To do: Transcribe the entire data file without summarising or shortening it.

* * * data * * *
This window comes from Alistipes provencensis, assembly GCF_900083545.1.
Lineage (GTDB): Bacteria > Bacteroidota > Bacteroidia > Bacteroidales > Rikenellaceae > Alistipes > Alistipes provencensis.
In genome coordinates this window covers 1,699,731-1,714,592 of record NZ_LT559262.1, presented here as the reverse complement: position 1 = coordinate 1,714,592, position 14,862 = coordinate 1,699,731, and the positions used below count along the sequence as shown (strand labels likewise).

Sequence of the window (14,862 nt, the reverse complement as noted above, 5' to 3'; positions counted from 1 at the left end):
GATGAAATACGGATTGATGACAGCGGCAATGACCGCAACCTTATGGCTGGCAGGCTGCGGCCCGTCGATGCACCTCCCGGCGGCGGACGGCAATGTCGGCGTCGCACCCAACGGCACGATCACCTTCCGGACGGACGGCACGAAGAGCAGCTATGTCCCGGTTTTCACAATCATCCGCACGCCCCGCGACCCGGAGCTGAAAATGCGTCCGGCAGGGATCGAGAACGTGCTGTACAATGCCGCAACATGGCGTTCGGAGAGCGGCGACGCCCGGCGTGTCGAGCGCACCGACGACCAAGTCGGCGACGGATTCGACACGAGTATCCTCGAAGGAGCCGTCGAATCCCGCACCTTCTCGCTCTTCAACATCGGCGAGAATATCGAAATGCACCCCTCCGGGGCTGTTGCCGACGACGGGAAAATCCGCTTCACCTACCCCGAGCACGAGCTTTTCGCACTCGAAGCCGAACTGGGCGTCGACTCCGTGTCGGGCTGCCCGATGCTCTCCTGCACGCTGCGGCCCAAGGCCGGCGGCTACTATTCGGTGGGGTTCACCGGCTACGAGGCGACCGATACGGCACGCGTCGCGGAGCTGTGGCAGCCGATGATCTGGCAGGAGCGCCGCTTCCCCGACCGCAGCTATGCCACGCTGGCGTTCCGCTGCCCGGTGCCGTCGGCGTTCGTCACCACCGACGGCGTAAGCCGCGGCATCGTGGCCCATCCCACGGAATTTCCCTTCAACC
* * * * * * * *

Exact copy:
This window comes from Alistipes provencensis, assembly GCF_900083545.1.
Lineage (GTDB): Bacteria > Bacteroidota > Bacteroidia > Bacteroidales > Rikenellaceae > Alistipes > Alistipes provencensis.
In genome coordinates this window covers 1,699,731-1,714,592 of record NZ_LT559262.1, presented here as the reverse complement: position 1 = coordinate 1,714,592, position 14,862 = coordinate 1,699,731, and the positions used below count along the sequence as shown (strand labels likewise).

Sequence of the window (14,862 nt, the reverse complement as noted above, 5' to 3'; positions counted from 1 at the left end):
GATGAAATACGGATTGATGACAGCGGCAATGACCGCAACCTTATGGCTGGCAGGCTGCGGCCCGTCGATGCACCTCCCGGCGGCGGACGGCAATGTCGGCGTCGCACCCAACGGCACGATCACCTTCCGGACGGACGGCACGAAGAGCAGCTATGTCCCGGTTTTCACAATCATCCGCACGCCCCGCGACCCGGAGCTGAAAATGCGTCCGGCAGGGATCGAGAACGTGCTGTACAATGCCGCAACATGGCGTTCGGAGAGCGGCGACGCCCGGCGTGTCGAGCGCACCGACGACCAAGTCGGCGACGGATTCGACACGAGTATCCTCGAAGGAGCCGTCGAATCCCGCACCTTCTCGCTCTTCAACATCGGCGAGAATATCGAAATGCACCCCTCCGGGGCTGTTGCCGACGACGGGAAAATCCGCTTCACCTACCCCGAGCACGAGCTTTTCGCACTCGAAGCCGAACTGGGCGTCGACTCCGTGTCGGGCTGCCCGATGCTCTCCTGCACGCTGCGGCCCAAGGCCGGCGGCTACTATTCGGTGGGGTTCACCGGCTACGAGGCGACCGATACGGCACGCGTCGCGGAGCTGTGGCAGCCGATGATCTGGCAGGAGCGCCGCTTCCCCGACCGCAGCTATGCCACGCTGGCGTTCCGCTGCCCGGTGCCGTCGGCGTTCGTCACCACCGACGGCGTAAGCCGCGGCATCGTGGCCCATCCCACGGAATTTCCCTTCAACC